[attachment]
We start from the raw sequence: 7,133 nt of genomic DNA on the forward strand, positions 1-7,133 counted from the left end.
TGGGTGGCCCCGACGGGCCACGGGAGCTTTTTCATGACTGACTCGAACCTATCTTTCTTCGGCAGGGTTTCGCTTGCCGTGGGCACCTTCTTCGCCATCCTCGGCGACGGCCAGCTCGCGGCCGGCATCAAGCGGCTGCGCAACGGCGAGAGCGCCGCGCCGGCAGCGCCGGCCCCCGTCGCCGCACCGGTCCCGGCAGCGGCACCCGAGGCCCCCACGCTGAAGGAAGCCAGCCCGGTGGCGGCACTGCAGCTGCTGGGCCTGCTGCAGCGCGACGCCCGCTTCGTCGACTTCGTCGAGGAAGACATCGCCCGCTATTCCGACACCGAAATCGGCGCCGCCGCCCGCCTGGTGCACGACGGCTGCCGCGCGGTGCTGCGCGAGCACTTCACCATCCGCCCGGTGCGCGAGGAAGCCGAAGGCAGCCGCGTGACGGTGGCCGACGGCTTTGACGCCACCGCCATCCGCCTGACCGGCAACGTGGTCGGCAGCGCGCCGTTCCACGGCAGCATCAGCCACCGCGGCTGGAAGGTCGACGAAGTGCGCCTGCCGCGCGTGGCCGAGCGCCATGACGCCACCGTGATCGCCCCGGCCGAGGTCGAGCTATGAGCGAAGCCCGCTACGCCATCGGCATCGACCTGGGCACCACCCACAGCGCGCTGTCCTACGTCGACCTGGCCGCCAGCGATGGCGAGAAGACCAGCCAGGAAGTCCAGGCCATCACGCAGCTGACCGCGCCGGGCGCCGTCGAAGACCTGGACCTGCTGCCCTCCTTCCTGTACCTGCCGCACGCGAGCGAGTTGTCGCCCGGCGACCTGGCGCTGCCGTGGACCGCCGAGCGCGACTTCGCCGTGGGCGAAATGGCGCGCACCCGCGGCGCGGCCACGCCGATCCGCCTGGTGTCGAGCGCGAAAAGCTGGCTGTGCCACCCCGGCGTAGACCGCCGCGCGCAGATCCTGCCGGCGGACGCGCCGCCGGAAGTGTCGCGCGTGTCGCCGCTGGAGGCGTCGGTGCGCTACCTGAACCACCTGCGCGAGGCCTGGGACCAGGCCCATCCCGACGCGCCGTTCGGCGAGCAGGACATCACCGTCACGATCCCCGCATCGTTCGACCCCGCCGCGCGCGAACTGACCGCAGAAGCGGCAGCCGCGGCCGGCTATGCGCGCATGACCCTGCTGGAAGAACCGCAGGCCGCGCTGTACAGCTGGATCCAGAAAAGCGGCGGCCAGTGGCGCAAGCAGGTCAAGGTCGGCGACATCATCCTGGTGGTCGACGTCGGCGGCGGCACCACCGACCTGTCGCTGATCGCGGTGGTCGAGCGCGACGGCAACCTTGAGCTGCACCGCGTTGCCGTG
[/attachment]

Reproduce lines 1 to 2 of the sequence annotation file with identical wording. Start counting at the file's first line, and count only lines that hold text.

We start from the raw sequence: 7,133 nt of genomic DNA on the forward strand, positions 1-7,133 counted from the left end.
TGGGTGGCCCCGACGGGCCACGGGAGCTTTTTCATGACTGACTCGAACCTATCTTTCTTCGGCAGGGTTTCGCTTGCCGTGGGCACCTTCTTCGCCATCCTCGGCGACGGCCAGCTCGCGGCCGGCATCAAGCGGCTGCGCAACGGCGAGAGCGCCGCGCCGGCAGCGCCGGCCCCCGTCGCCGCACCGGTCCCGGCAGCGGCACCCGAGGCCCCCACGCTGAAGGAAGCCAGCCCGGTGGCGGCACTGCAGCTGCTGGGCCTGCTGCAGCGCGACGCCCGCTTCGTCGACTTCGTCGAGGAAGACATCGCCCGCTATTCCGACACCGAAATCGGCGCCGCCGCCCGCCTGGTGCACGACGGCTGCCGCGCGGTGCTGCGCGAGCACTTCACCATCCGCCCGGTGCGCGAGGAAGCCGAAGGCAGCCGCGTGACGGTGGCCGACGGCTTTGACGCCACCGCCATCCGCCTGACCGGCAACGTGGTCGGCAGCGCGCCGTTCCACGGCAGCATCAGCCACCGCGGCTGGAAGGTCGACGAAGTGCGCCTGCCGCGCGTGGCCGAGCGCCATGACGCCACCGTGATCGCCCCGGCCGAGGTCGAGCTATGAGCGAAGCCCGCTACGCCATCGGCATCGACCTGGGCACCACCCACAGCGCGCTGTCCTACGTCGACCTGGCCGCCAGCGATGGCGAGAAGACCAGCCAGGAAGTCCAGGCCATCACGCAGCTGACCGCGCCGGGCGCCGTCGAAGACCTGGACCTGCTGCCCTCCTTCCTGTACCTGCCGCACGCGAGCGAGTTGTCGCCCGGCGACCTGGCGCTGCCGTGGACCGCCGAGCGCGACTTCGCCGTGGGCGAAATGGCGCGCACCCGCGGCGCGGCCACGCCGATCCGCCTGGTGTCGAGCGCGAAAAGCTGGCTGTGCCACCCCGGCGTAGACCGCCGCGCGCAGATCCTGCCGGCGGACGCGCCGCCGGAAGTGTCGCGCGTGTCGCCGCTGGAGGCGTCGGTGCGCTACCTGAACCACCTGCGCGAGGCCTGGGACCAGGCCCATCCCGACGCGCCGTTCGGCGAGCAGGACATCACCGTCACGATCCCCGCATCGTTCGACCCCGCCGCGCGCGAACTGACCGCAGAAGCGGCAGCCGCGGCCGGCTATGCGCGCATGACCCTGCTGGAAGAACCGCAGGCCGCGCTGTACAGCTGGATCCAGAAAAGCGGCGGCCAGTGGCGCAAGCAGGTCAAGGTCGGCGACATCATCCTGGTGGTCGACGTCGGCGGCGGCACCACCGACCTGTCGCTGATCGCGGTGGTCGAGCGCGACGGCAACCTTGAGCTGCACCGCGTTGCCGTG